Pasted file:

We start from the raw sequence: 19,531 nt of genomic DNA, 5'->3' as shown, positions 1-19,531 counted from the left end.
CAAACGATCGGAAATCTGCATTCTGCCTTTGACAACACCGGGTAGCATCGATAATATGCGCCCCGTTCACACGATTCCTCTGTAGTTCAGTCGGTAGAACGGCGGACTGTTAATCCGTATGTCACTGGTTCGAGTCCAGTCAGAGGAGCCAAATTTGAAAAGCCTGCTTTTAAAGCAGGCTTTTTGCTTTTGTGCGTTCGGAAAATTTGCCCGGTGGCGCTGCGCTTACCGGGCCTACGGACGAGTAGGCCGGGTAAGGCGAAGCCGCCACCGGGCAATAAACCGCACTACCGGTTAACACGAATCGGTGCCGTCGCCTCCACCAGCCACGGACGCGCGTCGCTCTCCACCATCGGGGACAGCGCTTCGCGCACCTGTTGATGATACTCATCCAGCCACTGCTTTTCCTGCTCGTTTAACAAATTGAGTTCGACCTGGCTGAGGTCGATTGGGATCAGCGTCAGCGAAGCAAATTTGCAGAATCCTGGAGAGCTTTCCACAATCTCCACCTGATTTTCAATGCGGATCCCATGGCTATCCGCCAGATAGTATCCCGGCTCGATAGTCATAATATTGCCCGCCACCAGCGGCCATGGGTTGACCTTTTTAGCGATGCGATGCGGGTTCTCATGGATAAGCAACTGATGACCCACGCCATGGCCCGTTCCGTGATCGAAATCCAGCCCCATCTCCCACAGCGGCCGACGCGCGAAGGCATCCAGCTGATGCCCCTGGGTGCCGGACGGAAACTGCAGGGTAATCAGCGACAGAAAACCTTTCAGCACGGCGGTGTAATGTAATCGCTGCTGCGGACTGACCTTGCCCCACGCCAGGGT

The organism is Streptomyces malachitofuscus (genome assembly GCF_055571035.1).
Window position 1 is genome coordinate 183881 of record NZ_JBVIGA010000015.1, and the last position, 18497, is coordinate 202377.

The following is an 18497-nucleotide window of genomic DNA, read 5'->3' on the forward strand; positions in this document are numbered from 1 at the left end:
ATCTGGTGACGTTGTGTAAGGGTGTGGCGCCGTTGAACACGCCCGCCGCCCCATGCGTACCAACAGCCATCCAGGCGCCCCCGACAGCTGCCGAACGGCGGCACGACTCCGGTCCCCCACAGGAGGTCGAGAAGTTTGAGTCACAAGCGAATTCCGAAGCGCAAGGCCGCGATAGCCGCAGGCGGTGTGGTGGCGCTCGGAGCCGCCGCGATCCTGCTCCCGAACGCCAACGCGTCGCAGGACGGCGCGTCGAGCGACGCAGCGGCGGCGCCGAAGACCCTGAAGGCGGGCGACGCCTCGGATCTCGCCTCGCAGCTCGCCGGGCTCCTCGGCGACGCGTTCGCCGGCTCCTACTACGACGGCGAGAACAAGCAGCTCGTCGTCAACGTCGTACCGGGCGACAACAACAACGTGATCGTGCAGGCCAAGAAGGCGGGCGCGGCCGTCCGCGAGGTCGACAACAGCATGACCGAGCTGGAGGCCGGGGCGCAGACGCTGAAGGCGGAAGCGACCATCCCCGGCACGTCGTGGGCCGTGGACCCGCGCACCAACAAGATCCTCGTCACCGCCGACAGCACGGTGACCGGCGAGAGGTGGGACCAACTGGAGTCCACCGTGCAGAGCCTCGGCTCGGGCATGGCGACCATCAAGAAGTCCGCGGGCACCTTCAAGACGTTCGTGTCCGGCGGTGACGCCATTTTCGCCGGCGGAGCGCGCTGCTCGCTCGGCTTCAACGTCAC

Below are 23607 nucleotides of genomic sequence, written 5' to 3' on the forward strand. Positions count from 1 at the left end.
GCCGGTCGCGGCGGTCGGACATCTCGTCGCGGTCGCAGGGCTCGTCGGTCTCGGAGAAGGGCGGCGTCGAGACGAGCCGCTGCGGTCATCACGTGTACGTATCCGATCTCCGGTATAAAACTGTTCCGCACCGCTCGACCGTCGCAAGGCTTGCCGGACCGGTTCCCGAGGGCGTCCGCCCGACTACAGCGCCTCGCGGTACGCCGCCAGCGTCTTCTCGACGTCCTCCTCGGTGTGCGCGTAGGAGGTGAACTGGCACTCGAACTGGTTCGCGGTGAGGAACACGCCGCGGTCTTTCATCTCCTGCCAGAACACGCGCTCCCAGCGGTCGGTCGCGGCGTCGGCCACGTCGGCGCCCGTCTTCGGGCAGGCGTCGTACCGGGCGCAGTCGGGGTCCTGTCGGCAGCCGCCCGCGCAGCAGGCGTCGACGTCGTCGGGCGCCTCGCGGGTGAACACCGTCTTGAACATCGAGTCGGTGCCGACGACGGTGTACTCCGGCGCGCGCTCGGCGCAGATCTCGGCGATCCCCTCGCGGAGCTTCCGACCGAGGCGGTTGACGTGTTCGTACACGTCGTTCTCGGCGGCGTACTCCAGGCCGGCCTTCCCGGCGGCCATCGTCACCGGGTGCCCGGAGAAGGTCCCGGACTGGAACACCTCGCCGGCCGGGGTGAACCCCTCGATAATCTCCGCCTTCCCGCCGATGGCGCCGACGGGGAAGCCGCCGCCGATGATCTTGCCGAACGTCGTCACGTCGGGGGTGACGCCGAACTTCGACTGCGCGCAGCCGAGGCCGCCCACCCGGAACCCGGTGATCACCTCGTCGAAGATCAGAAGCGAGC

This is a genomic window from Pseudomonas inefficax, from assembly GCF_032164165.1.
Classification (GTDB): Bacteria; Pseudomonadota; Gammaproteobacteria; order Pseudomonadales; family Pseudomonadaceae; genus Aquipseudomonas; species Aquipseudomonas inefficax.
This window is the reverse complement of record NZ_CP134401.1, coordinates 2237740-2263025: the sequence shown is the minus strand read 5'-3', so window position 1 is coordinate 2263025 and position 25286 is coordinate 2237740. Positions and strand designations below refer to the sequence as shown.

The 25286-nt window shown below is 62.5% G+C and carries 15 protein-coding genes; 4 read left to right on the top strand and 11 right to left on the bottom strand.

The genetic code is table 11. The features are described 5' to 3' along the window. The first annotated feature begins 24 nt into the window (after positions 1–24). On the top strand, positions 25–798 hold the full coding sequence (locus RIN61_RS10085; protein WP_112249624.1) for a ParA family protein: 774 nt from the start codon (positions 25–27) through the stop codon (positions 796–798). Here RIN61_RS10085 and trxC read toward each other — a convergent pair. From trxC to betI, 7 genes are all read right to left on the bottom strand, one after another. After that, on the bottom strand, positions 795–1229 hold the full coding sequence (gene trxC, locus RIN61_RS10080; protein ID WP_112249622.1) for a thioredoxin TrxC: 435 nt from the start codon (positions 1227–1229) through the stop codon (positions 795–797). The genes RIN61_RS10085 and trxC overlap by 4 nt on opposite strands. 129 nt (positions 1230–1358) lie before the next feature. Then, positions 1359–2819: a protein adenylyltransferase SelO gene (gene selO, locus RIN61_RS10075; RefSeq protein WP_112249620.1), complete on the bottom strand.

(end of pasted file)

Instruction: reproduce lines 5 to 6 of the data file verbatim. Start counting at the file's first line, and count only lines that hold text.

The following is an 18497-nucleotide window of genomic DNA, read 5'->3' on the forward strand; positions in this document are numbered from 1 at the left end:
ATCTGGTGACGTTGTGTAAGGGTGTGGCGCCGTTGAACACGCCCGCCGCCCCATGCGTACCAACAGCCATCCAGGCGCCCCCGACAGCTGCCGAACGGCGGCACGACTCCGGTCCCCCACAGGAGGTCGAGAAGTTTGAGTCACAAGCGAATTCCGAAGCGCAAGGCCGCGATAGCCGCAGGCGGTGTGGTGGCGCTCGGAGCCGCCGCGATCCTGCTCCCGAACGCCAACGCGTCGCAGGACGGCGCGTCGAGCGACGCAGCGGCGGCGCCGAAGACCCTGAAGGCGGGCGACGCCTCGGATCTCGCCTCGCAGCTCGCCGGGCTCCTCGGCGACGCGTTCGCCGGCTCCTACTACGACGGCGAGAACAAGCAGCTCGTCGTCAACGTCGTACCGGGCGACAACAACAACGTGATCGTGCAGGCCAAGAAGGCGGGCGCGGCCGTCCGCGAGGTCGACAACAGCATGACCGAGCTGGAGGCCGGGGCGCAGACGCTGAAGGCGGAAGCGACCATCCCCGGCACGTCGTGGGCCGTGGACCCGCGCACCAACAAGATCCTCGTCACCGCCGACAGCACGGTGACCGGCGAGAGGTGGGACCAACTGGAGTCCACCGTGCAGAGCCTCGGCTCGGGCATGGCGACCATCAAGAAGTCCGCGGGCACCTTCAAGACGTTCGTGTCCGGCGGTGACGCCATTTTCGCCGGCGGAGCGCGCTGCTCGCTCGGCTTCAACGTCAC